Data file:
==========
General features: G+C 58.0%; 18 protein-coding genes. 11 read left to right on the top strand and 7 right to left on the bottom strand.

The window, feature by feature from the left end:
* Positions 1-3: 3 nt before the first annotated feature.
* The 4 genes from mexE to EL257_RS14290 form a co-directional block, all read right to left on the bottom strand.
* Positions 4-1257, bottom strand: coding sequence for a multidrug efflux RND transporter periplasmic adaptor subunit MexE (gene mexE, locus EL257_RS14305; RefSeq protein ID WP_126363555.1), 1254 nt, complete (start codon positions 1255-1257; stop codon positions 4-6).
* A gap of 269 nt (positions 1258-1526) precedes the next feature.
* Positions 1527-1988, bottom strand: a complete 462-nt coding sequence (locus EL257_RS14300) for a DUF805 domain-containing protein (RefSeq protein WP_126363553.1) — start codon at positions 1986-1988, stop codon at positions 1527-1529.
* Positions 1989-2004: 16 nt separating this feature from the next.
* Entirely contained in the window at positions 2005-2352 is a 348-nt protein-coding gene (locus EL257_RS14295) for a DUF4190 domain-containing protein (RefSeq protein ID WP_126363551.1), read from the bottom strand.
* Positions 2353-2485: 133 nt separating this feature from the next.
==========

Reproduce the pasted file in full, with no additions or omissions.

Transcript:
General features: G+C 58.0%; 18 protein-coding genes. 11 read left to right on the top strand and 7 right to left on the bottom strand.

The window, feature by feature from the left end:
* Positions 1-3: 3 nt before the first annotated feature.
* The 4 genes from mexE to EL257_RS14290 form a co-directional block, all read right to left on the bottom strand.
* Positions 4-1257, bottom strand: coding sequence for a multidrug efflux RND transporter periplasmic adaptor subunit MexE (gene mexE, locus EL257_RS14305; RefSeq protein ID WP_126363555.1), 1254 nt, complete (start codon positions 1255-1257; stop codon positions 4-6).
* A gap of 269 nt (positions 1258-1526) precedes the next feature.
* Positions 1527-1988, bottom strand: a complete 462-nt coding sequence (locus EL257_RS14300) for a DUF805 domain-containing protein (RefSeq protein WP_126363553.1) — start codon at positions 1986-1988, stop codon at positions 1527-1529.
* Positions 1989-2004: 16 nt separating this feature from the next.
* Entirely contained in the window at positions 2005-2352 is a 348-nt protein-coding gene (locus EL257_RS14295) for a DUF4190 domain-containing protein (RefSeq protein ID WP_126363551.1), read from the bottom strand.
* Positions 2353-2485: 133 nt separating this feature from the next.